It may not yet be July and more than half the season is still left to play, but Saturday’s match against New York City FC was about as must-win as they get at this point. In case you missed it, the Sounders didn’t win.
The 2-0 loss to a NYCFC team that has some very apparent issues — most notably in defense — was the most telling result of the Sounders’ so far bitterly disappointing season. It wasn’t just that they lost, it was how.
This was the first home game in over a month. There were more than 47,500 people in the stands. The Sounders were in desperate need of a win. And yet, they fizzled.
As it has gone during this awful run of results — five losses in six games — the Sounders started reasonably well. They were creating chances, getting behind the NYCFC high line, not giving up much on defense.
And then a fluky goal — yes, it came off his hand — takes away the momentum. The script is almost writing itself at this point.
Here’s some of the things we learned from this one:
"Confidence" is just the tip of the iceberg
There’s certainly some truth to the idea that the Sounders "just" lack confidence in front of goal. That if they can just get a couple to go in that things will start to change a bit. But that feels too simple. The reality is that while the Sounders are doing well enough to create chances, none of those chances are all that great. The Sounders are definitely getting themselves into dangerous spots, but that final action that turns danger into scoring is woefully lacking. That can’t all be on Jordan Morris and Aaron Kovar either. They are the two most guilty of not finishing chances, but they are also the ones doing the best job of forcing defenses to react. They need more support than they’re getting.
There are veteran players in the attack, in the midfield and in the defense. Some of them need to carry this burden as well. There are too many players underperforming their pedigree and contracts. Changes need to happen, either in play or personnel for anything to improve.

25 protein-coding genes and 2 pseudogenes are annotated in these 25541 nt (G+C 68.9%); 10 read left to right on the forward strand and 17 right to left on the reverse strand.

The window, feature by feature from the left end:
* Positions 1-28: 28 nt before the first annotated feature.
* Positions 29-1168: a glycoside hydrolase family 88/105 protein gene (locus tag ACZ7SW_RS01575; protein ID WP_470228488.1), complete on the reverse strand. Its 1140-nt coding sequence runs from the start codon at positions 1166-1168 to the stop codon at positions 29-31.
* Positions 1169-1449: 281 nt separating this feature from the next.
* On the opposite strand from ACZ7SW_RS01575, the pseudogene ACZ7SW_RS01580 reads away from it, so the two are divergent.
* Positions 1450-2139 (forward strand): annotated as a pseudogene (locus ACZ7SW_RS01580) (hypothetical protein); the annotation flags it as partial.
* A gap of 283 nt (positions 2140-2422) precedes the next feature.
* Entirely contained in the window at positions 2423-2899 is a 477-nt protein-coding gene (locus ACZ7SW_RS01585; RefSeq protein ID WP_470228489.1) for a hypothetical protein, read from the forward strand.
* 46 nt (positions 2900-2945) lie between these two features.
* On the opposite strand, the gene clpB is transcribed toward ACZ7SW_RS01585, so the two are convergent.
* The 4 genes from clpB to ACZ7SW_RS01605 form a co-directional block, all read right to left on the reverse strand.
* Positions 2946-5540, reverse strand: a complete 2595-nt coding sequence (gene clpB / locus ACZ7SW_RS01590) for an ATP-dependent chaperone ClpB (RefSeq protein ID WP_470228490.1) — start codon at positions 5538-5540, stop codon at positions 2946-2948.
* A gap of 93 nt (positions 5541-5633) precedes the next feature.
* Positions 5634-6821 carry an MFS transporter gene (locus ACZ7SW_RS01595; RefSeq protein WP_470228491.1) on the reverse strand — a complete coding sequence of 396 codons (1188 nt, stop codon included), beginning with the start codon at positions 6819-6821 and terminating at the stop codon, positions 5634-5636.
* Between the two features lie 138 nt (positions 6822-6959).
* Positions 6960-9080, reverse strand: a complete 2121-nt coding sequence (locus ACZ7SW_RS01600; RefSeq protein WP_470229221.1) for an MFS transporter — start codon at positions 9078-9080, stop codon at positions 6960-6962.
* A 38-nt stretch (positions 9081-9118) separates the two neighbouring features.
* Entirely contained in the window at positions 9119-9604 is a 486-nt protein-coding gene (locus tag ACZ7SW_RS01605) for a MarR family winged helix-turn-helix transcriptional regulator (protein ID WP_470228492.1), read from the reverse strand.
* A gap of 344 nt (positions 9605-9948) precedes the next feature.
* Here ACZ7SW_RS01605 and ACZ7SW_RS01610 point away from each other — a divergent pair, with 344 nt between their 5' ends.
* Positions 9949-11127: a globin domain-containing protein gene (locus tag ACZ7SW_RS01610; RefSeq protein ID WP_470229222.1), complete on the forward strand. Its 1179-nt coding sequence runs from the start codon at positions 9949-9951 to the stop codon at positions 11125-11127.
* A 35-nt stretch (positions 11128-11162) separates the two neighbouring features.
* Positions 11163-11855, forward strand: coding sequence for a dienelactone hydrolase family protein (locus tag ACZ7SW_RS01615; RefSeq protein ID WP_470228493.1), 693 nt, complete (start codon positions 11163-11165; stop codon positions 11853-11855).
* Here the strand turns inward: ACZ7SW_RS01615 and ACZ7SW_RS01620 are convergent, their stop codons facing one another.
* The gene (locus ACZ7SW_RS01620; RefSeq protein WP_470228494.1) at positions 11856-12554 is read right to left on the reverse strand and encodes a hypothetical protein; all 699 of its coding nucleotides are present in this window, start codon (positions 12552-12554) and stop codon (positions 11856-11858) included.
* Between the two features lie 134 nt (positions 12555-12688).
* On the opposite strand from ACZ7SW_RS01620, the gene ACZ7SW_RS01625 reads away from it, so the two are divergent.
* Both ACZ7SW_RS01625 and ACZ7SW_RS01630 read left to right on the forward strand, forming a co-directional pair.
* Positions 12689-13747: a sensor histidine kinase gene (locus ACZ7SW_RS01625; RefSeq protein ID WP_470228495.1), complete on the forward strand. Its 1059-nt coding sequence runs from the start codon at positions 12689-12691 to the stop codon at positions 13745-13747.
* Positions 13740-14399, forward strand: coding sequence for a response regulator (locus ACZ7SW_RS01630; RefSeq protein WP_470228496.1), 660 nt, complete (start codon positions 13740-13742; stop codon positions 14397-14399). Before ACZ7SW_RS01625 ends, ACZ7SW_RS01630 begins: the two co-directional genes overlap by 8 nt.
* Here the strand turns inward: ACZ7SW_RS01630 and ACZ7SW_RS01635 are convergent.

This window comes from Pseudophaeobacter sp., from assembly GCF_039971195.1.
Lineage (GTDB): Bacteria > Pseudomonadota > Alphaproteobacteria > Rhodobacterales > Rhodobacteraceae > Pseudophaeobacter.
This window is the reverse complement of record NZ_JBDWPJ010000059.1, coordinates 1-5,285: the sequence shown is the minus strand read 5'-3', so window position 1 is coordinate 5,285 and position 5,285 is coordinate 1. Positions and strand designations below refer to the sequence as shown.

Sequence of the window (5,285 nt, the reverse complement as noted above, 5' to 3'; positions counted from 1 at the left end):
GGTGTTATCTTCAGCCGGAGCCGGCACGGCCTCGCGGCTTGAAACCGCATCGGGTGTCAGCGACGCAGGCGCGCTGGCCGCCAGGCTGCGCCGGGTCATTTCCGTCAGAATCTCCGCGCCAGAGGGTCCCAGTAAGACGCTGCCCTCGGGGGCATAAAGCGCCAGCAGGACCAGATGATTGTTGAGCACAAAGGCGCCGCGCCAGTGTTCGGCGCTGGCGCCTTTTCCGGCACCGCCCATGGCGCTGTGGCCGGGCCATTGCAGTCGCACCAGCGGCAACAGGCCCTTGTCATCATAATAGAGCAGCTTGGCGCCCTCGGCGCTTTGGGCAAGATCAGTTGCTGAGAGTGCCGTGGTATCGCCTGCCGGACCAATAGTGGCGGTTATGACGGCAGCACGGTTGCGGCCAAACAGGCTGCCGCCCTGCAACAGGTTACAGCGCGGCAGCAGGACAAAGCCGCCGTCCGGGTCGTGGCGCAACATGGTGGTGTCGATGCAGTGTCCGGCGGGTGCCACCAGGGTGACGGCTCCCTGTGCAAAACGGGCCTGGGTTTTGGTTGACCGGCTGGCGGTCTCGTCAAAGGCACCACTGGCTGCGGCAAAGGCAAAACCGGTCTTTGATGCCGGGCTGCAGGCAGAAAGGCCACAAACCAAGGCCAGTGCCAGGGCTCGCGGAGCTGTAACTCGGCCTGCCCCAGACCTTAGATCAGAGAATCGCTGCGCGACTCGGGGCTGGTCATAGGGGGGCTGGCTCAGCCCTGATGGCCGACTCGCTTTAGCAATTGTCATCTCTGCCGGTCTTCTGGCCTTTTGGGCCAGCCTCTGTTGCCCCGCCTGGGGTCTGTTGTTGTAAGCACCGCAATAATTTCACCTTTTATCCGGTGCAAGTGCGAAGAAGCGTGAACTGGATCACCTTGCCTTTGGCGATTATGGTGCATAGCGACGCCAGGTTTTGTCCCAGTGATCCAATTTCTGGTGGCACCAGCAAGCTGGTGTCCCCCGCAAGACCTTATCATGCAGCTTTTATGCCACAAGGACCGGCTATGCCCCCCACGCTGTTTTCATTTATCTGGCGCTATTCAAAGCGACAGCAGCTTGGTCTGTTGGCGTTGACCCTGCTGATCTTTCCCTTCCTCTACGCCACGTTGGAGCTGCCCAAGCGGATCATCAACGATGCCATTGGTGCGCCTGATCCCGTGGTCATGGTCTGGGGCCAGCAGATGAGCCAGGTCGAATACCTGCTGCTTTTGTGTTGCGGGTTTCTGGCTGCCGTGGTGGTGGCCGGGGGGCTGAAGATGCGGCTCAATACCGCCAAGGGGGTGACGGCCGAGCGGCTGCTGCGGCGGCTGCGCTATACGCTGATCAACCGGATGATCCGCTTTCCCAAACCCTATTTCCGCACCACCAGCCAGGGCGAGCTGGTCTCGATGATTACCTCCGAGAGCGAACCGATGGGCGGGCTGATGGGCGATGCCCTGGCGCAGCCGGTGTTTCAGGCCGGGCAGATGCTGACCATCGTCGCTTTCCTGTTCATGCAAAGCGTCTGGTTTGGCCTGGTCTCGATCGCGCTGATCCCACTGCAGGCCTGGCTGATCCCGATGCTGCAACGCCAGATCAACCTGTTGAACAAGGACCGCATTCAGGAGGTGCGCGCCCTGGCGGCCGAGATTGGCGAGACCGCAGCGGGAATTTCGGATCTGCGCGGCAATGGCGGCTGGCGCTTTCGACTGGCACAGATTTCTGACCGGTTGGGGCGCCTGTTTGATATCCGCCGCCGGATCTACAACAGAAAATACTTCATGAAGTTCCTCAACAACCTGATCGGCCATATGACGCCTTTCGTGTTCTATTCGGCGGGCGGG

But there’s more than that
To hear Sigi Schmid postgame comments in a vacuum, you probably wouldn’t think this was a team in the middle of a potentially season-sinking run of form. He was frustrated, sure, but I’ve seen him far more upset following way more encouraging performances. Maybe that’s a public face. His words and feelings were vaguely echoed by the likes of Tyrone Mears and Cristian Roldan, too.
Brad Evans had a different take, though. The Sounders captain went on at length about there being players on the team who were accepting of losses. He spoke about trying to communicate with these players and essentially being rebuffed. There was real frustration, maybe even real anger. It’s fair to wonder if there’s a sort of split in the locker room and that’s clearly problematic.
Evans also spoke about the season teetering on edge, and that they either need to start moving toward the playoffs or a near-bottom-table finish could be in the offing. They were sobering words, to say the least.
The fanbase is clearly fed up
There have been plenty of times that have tried Sounders fans’ patience. The 2013 collapse was about as gut-wrenching as it gets. The "Dire Days" of last summer were pretty awful, too. I don’t remember fans streaming for the exits before the final whistle quite like I saw today, though. After NYCFC’s second goal — that came on an absolutely senseless giveaway — the aisles were full of fans getting a head start.
There are still nearly 40,000 fans showing up on any given match day. I suspect that will continue to be the case this year. At the same time, I can’t help but feel 47,532 was a bit disappointing given the conditions: big gap between home games, perfect weather, big-name opponents. Was it a sign that fans are already tuning out?
It’s entirely possible that a large swath of the fanbase is just tired of going through things like this run too often. We’ve now had three similar runs in four years. Maybe that makes us spoiled given the relative overall success the Sounders have still managed to enjoy, but it’s also understandable. Expectations have been set, and right now this team is falling far, far below them.